Pages (from-to)362-370
Number of pages9
JournalThorax
Volume74
Issue number4
Early online date14 Mar 2019
DOIs
Publication statusPublished - Apr 2019

Fingerprint

Lung Neoplasms
Thorax
Referral and Consultation
Randomized Controlled Trials
Mass Media
Statistical Data Interpretation
Spirometry
Health
Respiratory Rate
Random Allocation
New Zealand
Telephone
General Practice
Dyspnea
Cost-Benefit Analysis
Registries
Biomedical Research
Primary Health Care
Clinical Trials
Psychology

Keywords

  • lung cancer
  • DIAGNOSIS
  • PERFORMANCE
  • GENERAL-PRACTITIONER
  • PATIENT
  • SYMPTOMS
  • TIME
  • MODEL
  • SCALE
  • CARE

ASJC Scopus subject areas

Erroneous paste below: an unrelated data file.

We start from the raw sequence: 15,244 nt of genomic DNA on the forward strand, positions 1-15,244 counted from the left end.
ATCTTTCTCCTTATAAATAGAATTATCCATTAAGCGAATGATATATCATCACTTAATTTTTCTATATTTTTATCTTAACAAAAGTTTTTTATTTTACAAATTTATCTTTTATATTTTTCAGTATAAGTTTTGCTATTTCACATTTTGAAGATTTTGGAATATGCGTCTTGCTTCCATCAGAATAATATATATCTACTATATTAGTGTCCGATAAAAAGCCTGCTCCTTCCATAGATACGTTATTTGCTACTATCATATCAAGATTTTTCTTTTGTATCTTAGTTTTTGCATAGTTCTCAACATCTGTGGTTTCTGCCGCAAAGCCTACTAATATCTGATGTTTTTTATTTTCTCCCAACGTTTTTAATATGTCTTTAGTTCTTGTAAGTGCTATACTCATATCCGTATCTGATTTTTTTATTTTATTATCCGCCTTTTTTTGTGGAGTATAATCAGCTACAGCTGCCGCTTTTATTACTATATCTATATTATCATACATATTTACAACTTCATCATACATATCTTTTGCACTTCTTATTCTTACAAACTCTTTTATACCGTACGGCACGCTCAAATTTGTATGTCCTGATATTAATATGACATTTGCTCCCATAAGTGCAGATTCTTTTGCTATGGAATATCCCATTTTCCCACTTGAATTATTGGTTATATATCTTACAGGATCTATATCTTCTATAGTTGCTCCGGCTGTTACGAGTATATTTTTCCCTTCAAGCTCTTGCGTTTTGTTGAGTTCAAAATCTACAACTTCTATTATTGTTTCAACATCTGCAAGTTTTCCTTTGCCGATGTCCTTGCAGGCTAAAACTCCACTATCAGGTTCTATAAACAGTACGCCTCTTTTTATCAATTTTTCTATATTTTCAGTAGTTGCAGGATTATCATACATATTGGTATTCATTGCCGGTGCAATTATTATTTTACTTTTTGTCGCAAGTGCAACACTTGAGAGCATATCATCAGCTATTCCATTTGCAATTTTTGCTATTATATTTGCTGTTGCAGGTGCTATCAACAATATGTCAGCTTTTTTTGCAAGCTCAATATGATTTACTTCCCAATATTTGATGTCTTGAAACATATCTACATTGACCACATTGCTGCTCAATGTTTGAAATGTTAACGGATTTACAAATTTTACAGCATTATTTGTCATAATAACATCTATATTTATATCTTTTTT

• Pulmonary and Respiratory Medicine

Cite this

The Chest Australia Trial : a randomised controlled trial of an intervention to increase consultation rates in smokers at risk of lung cancer. / Emery, Jon (Corresponding Author); Murray, Sonya R.; Walter, Fiona M.; Martin, Andrew; Goodall, Stephen; Mazza, Danielle; Habgood, Emily; Kutzer, Yvonne; Barnes, David J.; Murchie, Peter.

In: Thorax, Vol. 74, No. 4, 04.2019, p. 362-370.

Research output: Contribution to journalArticle

Emery, J, Murray, SR, Walter, FM, Martin, A, Goodall, S, Mazza, D, Habgood, E, Kutzer, Y, Barnes, DJ & Murchie, P 2019, 'The Chest Australia Trial: a randomised controlled trial of an intervention to increase consultation rates in smokers at risk of lung cancer', Thorax, vol. 74, no. 4, pp. 362-370. https://doi.org/10.1136/thoraxjnl-2018-212506
Emery, Jon ; Murray, Sonya R. ; Walter, Fiona M. ; Martin, Andrew ; Goodall, Stephen ; Mazza, Danielle ; Habgood, Emily ; Kutzer, Yvonne ; Barnes, David J. ; Murchie, Peter. / The Chest Australia Trial : a randomised controlled trial of an intervention to increase consultation rates in smokers at risk of lung cancer. In: Thorax. 2019 ; Vol. 74, No. 4. pp. 362-370.